Mrs. Frisby and the Rats of NIMH by Robert C. O'Brien:
Mrs. Frisby and the Rats of NIMH won the Newbery Medal in 1972, which is the reason I picked up the book. I had heard about it here and there, and am always on the lookout for books that I think the Bachsters might enjoy, preferably award winning children's literature!
The story is about Mrs. Frisby, a widowed mouse who lives in a cinder block in a farmer's field. She must move her family for the summer, but her youngest son, Timothy, is ill and won't survive the move. Mrs. Frisby befriends a crow named Jeremy, who suggests she visit the wise owl for advice. After an exciting ride on Jeremy's back, she puts her fears aside and meets with the owl, who suggests she ask the rats for help. Mrs. Frisby does as the owl suggests, and in the process learns a lot about her late husband, and about the lives of the mysterious rats.
First of all, I love that the protagonist of the book is a mother. Now, I know I'm a bit biased here, but I think it's wonderful for young readers/listeners to hear about things from a parent's perspective. Mrs. Frisby makes decisions based on how they will affect her children, like the need to hurry back home to take care of the children, which happens a few times in the story. This is not a perspective that we see very often in children's books, and I found it both refreshing and well, relatable!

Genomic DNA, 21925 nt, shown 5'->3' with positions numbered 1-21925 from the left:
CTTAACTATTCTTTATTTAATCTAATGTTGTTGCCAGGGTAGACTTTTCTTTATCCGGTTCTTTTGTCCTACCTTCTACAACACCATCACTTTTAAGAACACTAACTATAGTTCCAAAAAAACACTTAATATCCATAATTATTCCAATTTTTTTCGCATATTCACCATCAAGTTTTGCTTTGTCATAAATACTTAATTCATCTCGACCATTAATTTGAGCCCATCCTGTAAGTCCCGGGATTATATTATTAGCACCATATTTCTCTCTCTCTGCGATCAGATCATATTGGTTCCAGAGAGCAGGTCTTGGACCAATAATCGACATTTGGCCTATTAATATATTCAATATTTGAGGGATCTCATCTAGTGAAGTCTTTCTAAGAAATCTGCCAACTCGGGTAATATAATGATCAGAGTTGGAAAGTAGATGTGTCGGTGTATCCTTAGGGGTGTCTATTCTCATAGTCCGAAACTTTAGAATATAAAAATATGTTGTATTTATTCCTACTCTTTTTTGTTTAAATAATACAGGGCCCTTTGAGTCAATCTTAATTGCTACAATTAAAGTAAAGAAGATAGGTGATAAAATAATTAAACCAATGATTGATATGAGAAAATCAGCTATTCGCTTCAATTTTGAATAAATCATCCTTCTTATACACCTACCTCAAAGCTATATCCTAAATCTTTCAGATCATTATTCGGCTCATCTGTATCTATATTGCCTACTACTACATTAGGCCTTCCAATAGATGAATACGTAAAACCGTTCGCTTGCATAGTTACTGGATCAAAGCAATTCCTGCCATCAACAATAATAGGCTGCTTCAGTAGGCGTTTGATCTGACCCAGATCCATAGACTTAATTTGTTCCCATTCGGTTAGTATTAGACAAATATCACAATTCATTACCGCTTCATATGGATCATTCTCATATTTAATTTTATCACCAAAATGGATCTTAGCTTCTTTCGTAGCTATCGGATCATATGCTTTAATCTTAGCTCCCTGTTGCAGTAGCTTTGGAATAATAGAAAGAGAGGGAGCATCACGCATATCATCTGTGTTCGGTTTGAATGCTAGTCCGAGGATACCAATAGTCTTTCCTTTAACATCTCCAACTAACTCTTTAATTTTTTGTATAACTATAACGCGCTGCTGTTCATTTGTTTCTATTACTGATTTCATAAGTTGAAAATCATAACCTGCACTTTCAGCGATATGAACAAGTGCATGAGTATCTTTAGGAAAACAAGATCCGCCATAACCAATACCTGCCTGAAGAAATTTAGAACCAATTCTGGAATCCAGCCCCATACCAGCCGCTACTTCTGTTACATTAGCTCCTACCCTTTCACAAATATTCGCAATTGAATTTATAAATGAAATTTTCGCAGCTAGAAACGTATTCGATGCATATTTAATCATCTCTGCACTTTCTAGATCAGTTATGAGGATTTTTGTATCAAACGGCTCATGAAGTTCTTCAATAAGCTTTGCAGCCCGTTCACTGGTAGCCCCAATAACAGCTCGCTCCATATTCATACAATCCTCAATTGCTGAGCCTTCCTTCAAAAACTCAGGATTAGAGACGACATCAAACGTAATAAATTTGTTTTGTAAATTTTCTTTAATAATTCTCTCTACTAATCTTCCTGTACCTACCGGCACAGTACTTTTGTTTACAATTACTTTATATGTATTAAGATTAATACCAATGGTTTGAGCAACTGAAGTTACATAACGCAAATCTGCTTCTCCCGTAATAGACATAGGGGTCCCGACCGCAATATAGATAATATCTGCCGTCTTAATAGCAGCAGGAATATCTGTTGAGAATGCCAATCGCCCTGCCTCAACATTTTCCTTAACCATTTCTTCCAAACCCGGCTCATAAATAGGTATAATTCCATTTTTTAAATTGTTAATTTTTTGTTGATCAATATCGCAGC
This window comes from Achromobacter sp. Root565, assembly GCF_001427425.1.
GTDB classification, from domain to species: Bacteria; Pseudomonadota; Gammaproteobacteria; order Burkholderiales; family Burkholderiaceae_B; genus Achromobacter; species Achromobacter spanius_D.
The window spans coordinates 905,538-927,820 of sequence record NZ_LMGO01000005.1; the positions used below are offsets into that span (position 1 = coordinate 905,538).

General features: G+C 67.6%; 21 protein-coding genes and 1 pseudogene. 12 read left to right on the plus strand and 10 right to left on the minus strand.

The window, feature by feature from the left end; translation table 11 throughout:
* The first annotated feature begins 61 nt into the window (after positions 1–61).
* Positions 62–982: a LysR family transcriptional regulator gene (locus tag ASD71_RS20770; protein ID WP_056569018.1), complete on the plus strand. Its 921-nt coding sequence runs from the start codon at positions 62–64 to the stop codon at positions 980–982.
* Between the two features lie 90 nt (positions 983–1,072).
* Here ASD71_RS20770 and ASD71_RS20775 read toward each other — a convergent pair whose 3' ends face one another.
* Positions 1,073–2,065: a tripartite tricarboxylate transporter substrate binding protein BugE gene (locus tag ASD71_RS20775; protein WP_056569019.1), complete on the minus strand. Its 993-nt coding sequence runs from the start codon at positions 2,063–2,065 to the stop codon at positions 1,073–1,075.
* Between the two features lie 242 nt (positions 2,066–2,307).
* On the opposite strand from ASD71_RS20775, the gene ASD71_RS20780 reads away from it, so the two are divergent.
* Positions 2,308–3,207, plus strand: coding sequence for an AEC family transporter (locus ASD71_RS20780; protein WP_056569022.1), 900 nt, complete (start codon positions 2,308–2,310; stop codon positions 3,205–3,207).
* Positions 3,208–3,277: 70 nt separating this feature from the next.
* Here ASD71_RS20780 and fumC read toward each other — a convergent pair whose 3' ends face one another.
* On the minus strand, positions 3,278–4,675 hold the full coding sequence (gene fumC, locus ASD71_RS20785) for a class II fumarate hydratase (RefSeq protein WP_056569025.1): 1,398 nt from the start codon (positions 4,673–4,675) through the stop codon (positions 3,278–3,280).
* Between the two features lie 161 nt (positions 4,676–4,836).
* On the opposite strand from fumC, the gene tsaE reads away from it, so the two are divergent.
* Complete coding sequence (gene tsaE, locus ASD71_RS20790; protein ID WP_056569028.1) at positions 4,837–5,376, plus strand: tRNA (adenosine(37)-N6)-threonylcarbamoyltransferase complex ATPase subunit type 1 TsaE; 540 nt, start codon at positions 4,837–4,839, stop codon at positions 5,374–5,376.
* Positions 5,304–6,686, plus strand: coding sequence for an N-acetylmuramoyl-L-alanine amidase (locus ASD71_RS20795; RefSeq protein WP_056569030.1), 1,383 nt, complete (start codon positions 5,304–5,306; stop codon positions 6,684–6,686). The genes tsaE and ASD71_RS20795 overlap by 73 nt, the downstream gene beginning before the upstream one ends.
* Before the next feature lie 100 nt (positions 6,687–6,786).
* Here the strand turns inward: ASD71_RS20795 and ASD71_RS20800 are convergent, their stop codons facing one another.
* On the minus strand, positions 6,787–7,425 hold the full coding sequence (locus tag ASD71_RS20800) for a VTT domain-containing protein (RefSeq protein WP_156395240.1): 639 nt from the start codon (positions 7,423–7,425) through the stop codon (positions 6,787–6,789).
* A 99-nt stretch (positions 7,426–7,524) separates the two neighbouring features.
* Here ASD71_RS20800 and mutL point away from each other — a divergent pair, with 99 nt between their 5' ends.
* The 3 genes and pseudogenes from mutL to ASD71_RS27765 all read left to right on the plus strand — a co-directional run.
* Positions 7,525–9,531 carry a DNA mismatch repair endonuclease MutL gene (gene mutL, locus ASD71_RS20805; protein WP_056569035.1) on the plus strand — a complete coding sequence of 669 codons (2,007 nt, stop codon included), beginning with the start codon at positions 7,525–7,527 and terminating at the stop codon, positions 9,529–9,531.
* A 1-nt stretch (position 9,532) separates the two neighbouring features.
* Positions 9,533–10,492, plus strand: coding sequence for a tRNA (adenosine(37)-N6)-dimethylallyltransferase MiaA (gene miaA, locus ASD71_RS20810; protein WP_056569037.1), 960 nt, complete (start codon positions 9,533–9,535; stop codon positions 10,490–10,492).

I also enjoyed the pace of the story, and its structure. It moves along at a nice pace, albeit a bit slowly. But it's just enough where nothing feels rushed, nor does it feel stagnant. There is also a lengthy backstory about halfway through. I liked this because I think it adds a layer to the story, and challenges young readers to keep the timeline straight. And the author pulls everything together nicely, so that what's happening in the present makes sense now that we know the past. And there are some timeless themes in the book - friendship, taking care of family, helping others & working together, to name a few.
I do wish that we learned in the story what NIMH stands for (I don't remember it being in there - but I found out later when I was reading about the book on some web sites). I also think there are some parts of the story that probably wouldn't interest all readers, like the workings of the rats' elevator or the layout of the fake rat hole and escape tunnels. These details probably were of great interest to the author (the reason why they are in the story in the first place) and add some nice level of detail to the story, but I personally thought some of it was a bit over-detailed. But that's probably just me.
I realize that I've read a lot more Caldecott books than I have Newbery books (they are a lot faster to read, on the whole). But the Newbery Medal books that the Bachsters and I have read recently (like this one or .... this one) have all been wonderfully told, imaginative stories. I'm definitely going to start seeking out some more.
Do you have a favorite Newbery Medal book?